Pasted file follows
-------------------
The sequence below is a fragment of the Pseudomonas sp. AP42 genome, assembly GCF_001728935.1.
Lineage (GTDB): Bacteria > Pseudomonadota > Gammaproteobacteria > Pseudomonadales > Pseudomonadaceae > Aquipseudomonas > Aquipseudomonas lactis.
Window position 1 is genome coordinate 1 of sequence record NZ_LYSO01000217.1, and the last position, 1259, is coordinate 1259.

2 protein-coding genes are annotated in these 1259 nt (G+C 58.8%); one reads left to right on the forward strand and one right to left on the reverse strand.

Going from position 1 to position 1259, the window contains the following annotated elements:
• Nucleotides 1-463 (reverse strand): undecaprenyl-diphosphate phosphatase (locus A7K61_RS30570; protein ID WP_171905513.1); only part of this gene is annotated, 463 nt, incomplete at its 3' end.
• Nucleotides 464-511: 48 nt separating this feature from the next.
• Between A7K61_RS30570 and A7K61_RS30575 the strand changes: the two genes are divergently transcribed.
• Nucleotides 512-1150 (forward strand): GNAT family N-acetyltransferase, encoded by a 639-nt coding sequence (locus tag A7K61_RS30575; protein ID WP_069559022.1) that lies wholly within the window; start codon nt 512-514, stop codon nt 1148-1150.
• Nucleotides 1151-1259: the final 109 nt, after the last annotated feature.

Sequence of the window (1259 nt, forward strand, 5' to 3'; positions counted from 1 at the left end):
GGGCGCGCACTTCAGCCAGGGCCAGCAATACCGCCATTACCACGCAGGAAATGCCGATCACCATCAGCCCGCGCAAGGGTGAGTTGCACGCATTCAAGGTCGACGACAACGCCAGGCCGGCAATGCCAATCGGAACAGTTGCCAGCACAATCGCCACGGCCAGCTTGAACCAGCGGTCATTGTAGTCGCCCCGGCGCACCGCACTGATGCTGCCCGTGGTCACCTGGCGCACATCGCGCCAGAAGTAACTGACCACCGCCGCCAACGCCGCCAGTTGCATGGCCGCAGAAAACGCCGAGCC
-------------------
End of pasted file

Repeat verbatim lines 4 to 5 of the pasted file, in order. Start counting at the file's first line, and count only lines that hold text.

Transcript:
2 protein-coding genes are annotated in these 1259 nt (G+C 58.8%); one reads left to right on the forward strand and one right to left on the reverse strand.

Going from position 1 to position 1259, the window contains the following annotated elements: